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In the US, local church helps drag mental illness out of the closet

The “Living Legends Awards” 2017 create awareness of Christians and mental health.

In the US, local church helps drag mental illness out of the closet

Honorees of the 12th Annual Living Legends Awards. (Left-Right) Richard Smallwood, Kay Redfield-Jamison (husband - left), micro-grant recipient, Matthew Jean (wife - right), Leroy and Lois Peters.

When I was diagnosed in 2001 with clinical depression, I was ashamed.” These were the words of Richard Smallwood, celebrated Christian musician and author of such gospel classics as “Healing,” and “Total Praise,” at the Emmanuel Brinklow Seventh-day Adventist Church in Ashton, Maryland, United States, on February 25. “It was a triple strike, as an African-American, as an African-American male, and as an African-American church-goer.”

Smallwood was one of the 2017 recipients of the “Living Legends Awards for Service to Humanity,” in a special ceremony which honored outstanding people who in the past have struggled with mental illness. The other 2017 recipients were philanthropists and business owners Lois and Leroy Peters, and Kay Redfield Jamison, a psychologist, professor, and author.

People Who Talk About It

Doreen Hines, executive director of the Living Legends Awards Foundation, responsible for the awards, explained the golden thread that connects the 2017 honorees. “They have all been touched by mental illness,” she said in a video message recorded days before the ceremony. “But they have been bold enough to speak up about it.”

In her video message, Hines made clear the significance of this year’s ceremony, as she invited people to join her “to come out of the shadows together.”

“[We need] to remove the stigma of mental illness within our faith and ethnic community,” said Hines, a member of the Emmanuel Brinklow Church, a traditionally African-American Seventh-day Adventist congregation.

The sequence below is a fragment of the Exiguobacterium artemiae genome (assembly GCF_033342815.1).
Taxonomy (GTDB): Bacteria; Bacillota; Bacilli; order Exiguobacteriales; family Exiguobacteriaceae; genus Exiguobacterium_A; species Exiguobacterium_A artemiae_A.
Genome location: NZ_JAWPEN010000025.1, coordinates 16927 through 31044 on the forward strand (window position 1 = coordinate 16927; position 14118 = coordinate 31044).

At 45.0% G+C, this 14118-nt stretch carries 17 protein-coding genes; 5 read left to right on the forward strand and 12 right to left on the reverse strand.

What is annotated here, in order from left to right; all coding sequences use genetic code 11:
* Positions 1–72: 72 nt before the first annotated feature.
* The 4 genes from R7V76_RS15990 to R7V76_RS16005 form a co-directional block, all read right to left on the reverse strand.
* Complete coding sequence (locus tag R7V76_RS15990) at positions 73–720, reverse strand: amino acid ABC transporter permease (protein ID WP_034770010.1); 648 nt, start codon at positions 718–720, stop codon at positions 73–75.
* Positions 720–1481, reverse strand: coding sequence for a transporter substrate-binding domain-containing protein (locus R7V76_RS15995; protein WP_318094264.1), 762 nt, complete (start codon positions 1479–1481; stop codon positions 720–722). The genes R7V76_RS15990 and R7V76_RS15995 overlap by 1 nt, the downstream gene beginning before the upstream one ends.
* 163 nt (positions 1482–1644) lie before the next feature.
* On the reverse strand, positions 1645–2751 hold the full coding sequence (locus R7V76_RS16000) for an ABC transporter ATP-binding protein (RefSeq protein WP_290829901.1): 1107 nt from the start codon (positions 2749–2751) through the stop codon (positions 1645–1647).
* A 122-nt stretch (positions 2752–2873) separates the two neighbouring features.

And this is exactly what happened during the ceremony when the honorees and others shared their journey from mental illness to regained health. Live music during the event was provided by the Living Legends Awards Singers with Camerata, Lulu Mupfumbu, conductor, and the New England Ensemble, based at Washington Adventist University, in Takoma Park, Maryland. Ensemble director Preston Hawes who succeeded legendary founder-director Virginia Gene Rittenhouse, gave first-hand testimony to the challenge of mental illness in his own life years ago.

“I found that compelling,” said Lael Caesar, associate editor of the Adventist Review at the General Conference, who attended the gala, “to think that the orchestra was not there just for its music, but because its illustrious director was also willing to share his personal testimony of his struggle with mental illness.”

A Tradition of Service and Care

Now in its 12th year, the “Living Legends Awards for Service to Humanity” event honors people who have made important contributions to fellow human beings. Among previous honorees are Wintley Phipps (2014), a Seventh-day Adventist singer and pastor who has performed for several US presidents, and Leymah Gbowee (2010), a peace activist who a year after receiving the “Living Legends Award” went on to win the Nobel Peace Prize.

This year, the Saturday evening ceremony was followed by a Mental Health Fair a day later, on the campus of Washington Adventist University. Under the theme “Shine from the Inside,” this free event cosponsored by Adventist HealthCare invited people to “come” and “talk about it”—to openly discuss the harmful thoughts and actions anyone can be beset by, and find ways towards mental wellness and hope. Led by India Medley, around 70 people spent four hours discussing depression, suicide, and other mental health issues affecting even faithful Christians.

Leaving a Mark

When dealing with mental illness, the essential thing is to connect with the people suffering, inviting them to go out and look for help, believes Kay Redfield Jamison, one of the 2017 honorees, and an academic who has been described as perhaps the most well known writer on manic illness. “People don’t get treatment because people keep quiet,” said Jamison, who has been both patient and clinician. “Because of the silence, people have no idea that mental illness can be treated.”

Organizers consider this to be a major reason why events such as this one can be invaluable for connecting with people on a deeper level in order to help them. As Leymah Gbowee, the 2010 Living Legends honoree and Nobel Peace Prize Winner 2011 once put it, “You can never leave footprints that last if you are always walking on tiptoe.”

The Living Legends Awards, its supporters, and its host church, Emmanuel Brinklow have found a way to make footprints of care and service that will endure the test of time.

Lael Caesar contributed to this story.